By Matt Dolloff, CBS Boston
BOSTON (CBS) — Tuukka Rask was the easy target after the Bruins lost to the Kings in stunning, embarrassing fashion on Saturday night. But the defeat at TD Garden can be blamed on a number of factors that, if they didn’t happen, wouldn’t have put the goalie in a position to have to defend a last-second one-timer in the first place.
But thankfully, the goalie did his best to show some accountability after the game.
“I didn’t see that one coming,” Rask said. “Yeah I mean I didn’t see the shot. It’s tough, I guess I should have … I was thinking about standing in the middle of the net in case that happens and I guess I would have been better off doing that. It’s always something new I guess in this game.”
There’s no question that Rask should have taken up as much of the net as possible, as the Kings’ Tyler Toffoli didn’t have enough time to do anything except fire off a slapper and hope to get it on net and see what happens. There was no need to cheat to the short side on what would have essentially been a blind shot.
But the mistakes on the Bruins’ epic blunder go well beyond Rask failing to make the last-second stop. The faceoff was arguably the biggest mistake of them all, as winger David Pastrnak (understandably not adept at taking draws) did pretty much the worst thing possible, which was make no impact on the puck whatsoever. He would have been better off violating the faceoff on purpose and taking a penalty, which could have given the B’s a chance to get Patrice Bergeron on the ice and execute the play properly. Head coach Bruce Cassidy acknowledged Pastrnak’s mistake.
“All we’re asking him to do is basically affect the puck there. Either try to get – not even win it. Obviously we don’t need to win it, we just need some sort of stick on it so it bounces towards the boards. I think that’s what David [Pastrnak] was thinking. If he could push it towards the boards, it has no chance of going backwards. Didn’t happen.”
Pastrnak was aware of how badly he messed up, as evidenced by the way he destroyed his stick on the way to the tunnel.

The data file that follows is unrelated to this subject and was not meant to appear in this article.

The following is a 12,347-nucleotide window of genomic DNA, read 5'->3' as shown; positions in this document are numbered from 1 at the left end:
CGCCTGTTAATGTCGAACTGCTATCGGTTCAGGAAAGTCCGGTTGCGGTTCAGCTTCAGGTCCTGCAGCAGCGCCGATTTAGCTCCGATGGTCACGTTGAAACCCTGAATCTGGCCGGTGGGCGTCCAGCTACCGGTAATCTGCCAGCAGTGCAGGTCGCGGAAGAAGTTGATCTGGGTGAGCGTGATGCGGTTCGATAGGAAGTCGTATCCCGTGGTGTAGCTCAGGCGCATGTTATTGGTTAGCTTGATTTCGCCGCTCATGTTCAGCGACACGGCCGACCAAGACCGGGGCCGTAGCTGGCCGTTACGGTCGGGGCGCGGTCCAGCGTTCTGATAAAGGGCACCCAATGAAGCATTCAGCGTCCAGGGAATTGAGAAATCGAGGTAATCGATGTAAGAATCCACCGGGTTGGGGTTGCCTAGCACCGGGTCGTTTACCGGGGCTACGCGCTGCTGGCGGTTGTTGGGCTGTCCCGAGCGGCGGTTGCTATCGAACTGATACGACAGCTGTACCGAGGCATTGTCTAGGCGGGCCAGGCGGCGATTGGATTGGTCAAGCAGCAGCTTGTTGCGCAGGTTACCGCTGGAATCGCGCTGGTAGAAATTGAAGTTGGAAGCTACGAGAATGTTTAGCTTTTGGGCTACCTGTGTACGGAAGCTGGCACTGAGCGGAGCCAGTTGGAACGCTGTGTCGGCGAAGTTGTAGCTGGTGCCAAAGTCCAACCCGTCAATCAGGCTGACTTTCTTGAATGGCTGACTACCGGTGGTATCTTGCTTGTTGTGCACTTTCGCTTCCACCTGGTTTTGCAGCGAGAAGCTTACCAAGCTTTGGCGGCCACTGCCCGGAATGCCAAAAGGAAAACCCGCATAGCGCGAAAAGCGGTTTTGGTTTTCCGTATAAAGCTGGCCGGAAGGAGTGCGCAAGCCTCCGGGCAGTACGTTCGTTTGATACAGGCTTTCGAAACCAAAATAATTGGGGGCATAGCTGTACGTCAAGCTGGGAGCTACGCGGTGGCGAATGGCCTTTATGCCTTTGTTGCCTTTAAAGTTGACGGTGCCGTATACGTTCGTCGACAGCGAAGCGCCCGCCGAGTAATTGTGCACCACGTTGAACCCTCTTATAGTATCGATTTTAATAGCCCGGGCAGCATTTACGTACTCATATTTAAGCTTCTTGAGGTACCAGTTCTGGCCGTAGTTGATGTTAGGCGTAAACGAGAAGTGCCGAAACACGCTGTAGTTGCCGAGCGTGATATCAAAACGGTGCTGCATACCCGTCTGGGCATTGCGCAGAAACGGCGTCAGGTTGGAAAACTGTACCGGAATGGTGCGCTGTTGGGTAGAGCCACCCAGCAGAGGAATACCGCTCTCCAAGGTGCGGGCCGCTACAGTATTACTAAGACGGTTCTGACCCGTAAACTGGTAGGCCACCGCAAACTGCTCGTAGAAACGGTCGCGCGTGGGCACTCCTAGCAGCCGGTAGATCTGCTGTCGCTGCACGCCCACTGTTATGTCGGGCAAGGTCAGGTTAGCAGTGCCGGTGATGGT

Even Cassidy himself admitted he could have had the team better prepared for such a moment.
“I learned a lesson tonight. At the end of the day, even with that amount of time, and to think it’s conceivable to think they can drop the puck, win the puck back and get it in the net in 0.9 seconds to me – you don’t even think that can happen,” said Cassidy. “And to travel through a defenseman and a forward, and a goaltender untouched is the last part of it. There were some things we could have done better clearly to prevent that goal.”
Another thing Cassidy didn’t see coming was Torey Krug’s icing that caused the ensuing faceoff in the Bruins’ end. But as usual, a stunned Krug was as accountable as ever about his own mistakes.
“At the end of the day I put the team in that situation and I can’t do that, I got to be better, have better awareness,” said Krug. “Take better care of the puck and help the team out instead of hurt it.”
As shocking and utterly embarrassing as the loss was, the guilty parties stepped up and owned their mistake. The silver lining is that the Bruins took three out of four points against two formidable opponents and sound ready to turn the page. It’s important that you don’t let disappointments like Saturday night’s linger. Even if these Bruins ultimately don’t have the talent or experience to be legit contenders in the Eastern Conference this season, they at least sound like they have a short memory.
Matt Dolloff is a writer/producer for CBSBostonSports.com. Any opinions expressed do not necessarily reflect those of 98.5 The Sports Hub, CBS, or any subsidiaries. Have a news tip, question, or comment for Matt? Follow him on Twitter @mattdolloff and email him at email@example.com.